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Remember dot matrix printers? I do.

Granted, most of my experience with dot matrix printers came when they were about to be phased out of existence by inkjet printers, I still suffered alongside an entire generation who thought that the dot matrix printer represented the pinnacle of printing.

If you’ve had no experience dealing with a dot matrix printer and you took a good look at one you’d think it was a benign beast, and yes, later models weren’t much bigger than some printers today, but the thing with a dot matrix is you don’t get the full effect until you actually put it to use.

The first thing you’ll notice is how the ink works. Loading the ink wasn’t as easy as snapping in a toner or ink cartridge, no, the ink for a dot matrix machine comes on a ribbon housed in a black box that’s almost width of the printer. Not only that, when you snap the ribbon cartridge in you also had to weave the ribbon through the necessary bits so the darn thing prints properly. This meant getting your fingers all black with ink and possibly getting the ribbon snagged on something and yanking a good bit of it out of the cartridge, forcing you to wind the cartridge forward to restore the tension (and effectively making some of that ribbon unusable because it’s in the “used” end of the cartridge).

At this point you’ll probably think to yourself, sarcastically, “gee, printing technology came a long way between this and the Smith Corona typewriters in high school,” and that assessment would be pretty spot-on.

Now, if you thought the ink situation was a throwback, dot matrix paper is going to be something totally alien to you. When you buy dot matrix paper you’ll see that all the sheets are still connected to each other with perforations between each one, and what’s more, there are two endless rows of holes on either side of the paper. These holes are designed to be pulled in by the teeth that sit at the edges of the roller in the printer to ensure clean, straight and even printing.

The idea is after you’ve printed your document you get to enjoy the riveting pleasure that comes with tearing your document apart at the perforations AND tearing off the thin edges on either side where the holes are. This isn’t much of a problem unless you printed out your graduate thesis the same morning it’s due as you would undoubtedly find yourself spending as much time painstakingly tearing at all the perforations as it took to print your document in the first place.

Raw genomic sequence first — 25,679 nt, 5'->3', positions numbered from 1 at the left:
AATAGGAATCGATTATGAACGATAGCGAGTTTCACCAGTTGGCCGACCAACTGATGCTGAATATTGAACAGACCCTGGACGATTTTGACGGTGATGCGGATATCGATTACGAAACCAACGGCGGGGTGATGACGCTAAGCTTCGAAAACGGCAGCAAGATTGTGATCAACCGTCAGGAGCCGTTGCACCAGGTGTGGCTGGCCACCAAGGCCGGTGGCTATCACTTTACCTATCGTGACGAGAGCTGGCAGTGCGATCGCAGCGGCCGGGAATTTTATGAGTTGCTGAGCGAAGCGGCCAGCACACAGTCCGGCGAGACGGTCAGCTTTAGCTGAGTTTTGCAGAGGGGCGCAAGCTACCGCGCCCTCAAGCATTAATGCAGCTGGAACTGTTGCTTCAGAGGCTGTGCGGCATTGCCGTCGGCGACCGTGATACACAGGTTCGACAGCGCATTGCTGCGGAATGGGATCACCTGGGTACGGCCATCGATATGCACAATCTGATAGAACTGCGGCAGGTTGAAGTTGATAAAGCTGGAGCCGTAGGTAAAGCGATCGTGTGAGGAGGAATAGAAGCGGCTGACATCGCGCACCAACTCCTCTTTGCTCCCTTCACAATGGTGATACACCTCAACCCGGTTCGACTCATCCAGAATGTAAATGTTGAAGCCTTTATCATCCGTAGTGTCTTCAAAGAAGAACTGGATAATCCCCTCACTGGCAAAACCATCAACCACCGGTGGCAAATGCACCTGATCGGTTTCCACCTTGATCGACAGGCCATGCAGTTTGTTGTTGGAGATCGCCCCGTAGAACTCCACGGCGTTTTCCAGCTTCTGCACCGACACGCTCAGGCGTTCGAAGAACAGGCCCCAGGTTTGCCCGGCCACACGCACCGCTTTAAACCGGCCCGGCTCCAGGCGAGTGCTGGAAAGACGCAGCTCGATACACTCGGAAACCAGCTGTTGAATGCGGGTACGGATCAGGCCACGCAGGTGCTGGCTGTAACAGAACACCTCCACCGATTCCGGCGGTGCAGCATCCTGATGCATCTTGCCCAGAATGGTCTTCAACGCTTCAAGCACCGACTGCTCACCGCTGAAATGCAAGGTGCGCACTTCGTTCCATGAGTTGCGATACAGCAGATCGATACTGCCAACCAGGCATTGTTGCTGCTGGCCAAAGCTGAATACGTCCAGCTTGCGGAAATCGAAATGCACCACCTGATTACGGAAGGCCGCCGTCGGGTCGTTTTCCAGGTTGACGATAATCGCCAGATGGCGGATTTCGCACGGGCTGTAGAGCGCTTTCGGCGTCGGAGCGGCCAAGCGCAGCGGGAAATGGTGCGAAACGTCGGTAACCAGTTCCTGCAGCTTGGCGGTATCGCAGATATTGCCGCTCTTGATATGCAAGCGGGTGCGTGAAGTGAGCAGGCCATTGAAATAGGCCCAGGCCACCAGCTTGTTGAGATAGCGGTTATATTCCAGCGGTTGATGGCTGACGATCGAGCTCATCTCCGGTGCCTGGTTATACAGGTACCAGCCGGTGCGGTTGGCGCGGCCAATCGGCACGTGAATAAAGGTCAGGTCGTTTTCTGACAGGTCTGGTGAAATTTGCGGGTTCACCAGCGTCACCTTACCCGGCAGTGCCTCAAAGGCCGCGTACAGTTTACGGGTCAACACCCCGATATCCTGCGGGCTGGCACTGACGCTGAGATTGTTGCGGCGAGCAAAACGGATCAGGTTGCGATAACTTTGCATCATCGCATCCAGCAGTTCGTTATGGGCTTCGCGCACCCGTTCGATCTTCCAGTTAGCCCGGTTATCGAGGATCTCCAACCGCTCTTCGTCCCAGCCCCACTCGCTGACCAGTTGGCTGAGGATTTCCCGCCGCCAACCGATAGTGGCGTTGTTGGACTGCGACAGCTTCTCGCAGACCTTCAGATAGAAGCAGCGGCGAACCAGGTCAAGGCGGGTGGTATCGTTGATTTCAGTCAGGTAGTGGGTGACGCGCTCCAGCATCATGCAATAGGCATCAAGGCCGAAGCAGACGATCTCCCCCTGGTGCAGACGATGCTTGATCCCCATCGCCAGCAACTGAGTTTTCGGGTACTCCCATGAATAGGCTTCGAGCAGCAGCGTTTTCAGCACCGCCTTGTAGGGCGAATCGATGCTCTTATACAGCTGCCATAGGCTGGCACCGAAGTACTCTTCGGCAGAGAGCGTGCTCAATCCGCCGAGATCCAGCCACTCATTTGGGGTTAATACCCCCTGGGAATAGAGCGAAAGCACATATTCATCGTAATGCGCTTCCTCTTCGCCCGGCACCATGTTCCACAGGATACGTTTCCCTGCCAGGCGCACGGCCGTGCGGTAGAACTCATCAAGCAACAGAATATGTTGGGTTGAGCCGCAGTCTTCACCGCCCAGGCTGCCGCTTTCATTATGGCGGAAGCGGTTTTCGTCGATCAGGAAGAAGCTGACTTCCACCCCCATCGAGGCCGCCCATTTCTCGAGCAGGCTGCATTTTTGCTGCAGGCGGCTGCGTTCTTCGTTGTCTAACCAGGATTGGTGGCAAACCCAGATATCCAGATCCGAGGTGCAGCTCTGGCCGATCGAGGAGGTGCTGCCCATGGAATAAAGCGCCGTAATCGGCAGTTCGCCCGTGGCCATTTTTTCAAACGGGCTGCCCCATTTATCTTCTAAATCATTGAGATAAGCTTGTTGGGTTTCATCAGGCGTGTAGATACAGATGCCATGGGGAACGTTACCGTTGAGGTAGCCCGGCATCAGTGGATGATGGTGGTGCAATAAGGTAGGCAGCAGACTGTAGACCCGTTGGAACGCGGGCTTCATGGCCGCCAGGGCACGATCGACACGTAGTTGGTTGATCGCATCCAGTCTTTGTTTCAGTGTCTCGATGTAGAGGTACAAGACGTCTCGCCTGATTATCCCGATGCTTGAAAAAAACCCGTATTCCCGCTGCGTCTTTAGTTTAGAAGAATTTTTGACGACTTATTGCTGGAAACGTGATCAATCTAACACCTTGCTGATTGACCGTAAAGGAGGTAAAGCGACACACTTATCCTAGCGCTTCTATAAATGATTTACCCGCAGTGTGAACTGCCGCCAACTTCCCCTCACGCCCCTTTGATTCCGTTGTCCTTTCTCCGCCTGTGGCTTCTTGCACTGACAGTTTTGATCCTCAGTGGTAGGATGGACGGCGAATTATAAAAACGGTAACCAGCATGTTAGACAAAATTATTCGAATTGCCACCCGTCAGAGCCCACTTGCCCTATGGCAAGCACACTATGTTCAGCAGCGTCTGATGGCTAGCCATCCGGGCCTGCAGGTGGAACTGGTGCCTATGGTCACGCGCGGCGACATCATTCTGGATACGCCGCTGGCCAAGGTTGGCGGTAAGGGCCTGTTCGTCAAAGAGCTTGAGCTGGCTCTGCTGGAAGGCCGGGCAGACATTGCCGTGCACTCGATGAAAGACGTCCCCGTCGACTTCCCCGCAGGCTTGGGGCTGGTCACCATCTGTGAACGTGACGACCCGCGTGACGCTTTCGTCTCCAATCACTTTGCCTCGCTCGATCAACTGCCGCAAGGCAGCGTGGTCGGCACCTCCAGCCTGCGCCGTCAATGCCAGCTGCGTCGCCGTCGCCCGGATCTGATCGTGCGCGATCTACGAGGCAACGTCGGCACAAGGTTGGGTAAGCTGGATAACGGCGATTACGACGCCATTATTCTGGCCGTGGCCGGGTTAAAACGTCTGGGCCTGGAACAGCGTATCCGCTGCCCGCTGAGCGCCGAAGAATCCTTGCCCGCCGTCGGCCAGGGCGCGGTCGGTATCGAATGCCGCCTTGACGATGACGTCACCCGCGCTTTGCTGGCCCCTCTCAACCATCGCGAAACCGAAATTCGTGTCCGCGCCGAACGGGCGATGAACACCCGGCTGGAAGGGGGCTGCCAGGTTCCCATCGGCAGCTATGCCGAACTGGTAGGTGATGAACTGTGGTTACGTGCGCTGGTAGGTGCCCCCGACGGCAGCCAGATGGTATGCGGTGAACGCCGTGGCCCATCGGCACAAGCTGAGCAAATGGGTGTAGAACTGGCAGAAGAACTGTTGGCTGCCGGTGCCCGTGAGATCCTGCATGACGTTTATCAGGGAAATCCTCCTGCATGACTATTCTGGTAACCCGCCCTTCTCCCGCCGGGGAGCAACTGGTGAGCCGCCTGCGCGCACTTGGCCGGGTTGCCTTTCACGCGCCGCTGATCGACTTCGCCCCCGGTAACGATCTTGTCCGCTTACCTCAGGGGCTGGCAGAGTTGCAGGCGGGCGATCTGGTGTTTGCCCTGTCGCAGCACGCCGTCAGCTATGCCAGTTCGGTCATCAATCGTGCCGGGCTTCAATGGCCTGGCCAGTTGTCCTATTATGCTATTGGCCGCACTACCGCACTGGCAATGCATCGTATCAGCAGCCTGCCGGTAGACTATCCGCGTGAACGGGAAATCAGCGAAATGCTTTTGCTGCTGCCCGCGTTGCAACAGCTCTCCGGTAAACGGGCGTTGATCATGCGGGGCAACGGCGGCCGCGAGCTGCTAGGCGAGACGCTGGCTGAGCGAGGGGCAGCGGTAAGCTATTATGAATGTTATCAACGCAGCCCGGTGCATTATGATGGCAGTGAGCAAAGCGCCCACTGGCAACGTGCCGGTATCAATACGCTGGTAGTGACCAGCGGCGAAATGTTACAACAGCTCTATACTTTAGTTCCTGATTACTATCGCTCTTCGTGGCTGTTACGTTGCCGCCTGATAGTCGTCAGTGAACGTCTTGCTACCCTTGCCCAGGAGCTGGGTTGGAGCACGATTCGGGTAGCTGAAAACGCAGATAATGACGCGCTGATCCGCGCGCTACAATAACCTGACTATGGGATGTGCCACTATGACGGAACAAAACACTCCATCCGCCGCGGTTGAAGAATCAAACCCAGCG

Wait, that’s not entirely correct.

If you had started printing your thesis the morning it was due there’s absolutely no chance it would be finished by supper because the dot matrix printer is slower than an anesthetized snail. Printing on a dot matrix printer is slow and printing on a dot matrix printer with “high quality” print settings enabled is exponentially slower. The print head will slide back and forth across the sheet of paper twice before advancing 2 millimeters to repeat the process, again. That’s right, folks, you have no idea how good you’ve got it until you’ve experienced the blistering 0.5 ppm output of a dot matrix.

The good news is that you will never be waiting around for your document to finish. This is because the dot matrix printer creates an INCREDIBLY HUGE AMOUNT OF NOISE as it prints. So much that you will not want to be in the same room for fear of succumbing to permanent hearing loss. From the pins striking the page through the ribbon to the motor pulling the print head back and forth, you will feel like you’re in the cabin of a fighter jet taking off. Over and over and over again.

That’s my personal story of the dot matrix printer. For those of you who have never had to work with one before, consider yourselves among the fortunate and growing many. The few of us with direct, first-hand experience, have sacrificed hours, nay days, of our lives using these printers to produce the equivalent of 200 pages… tops.

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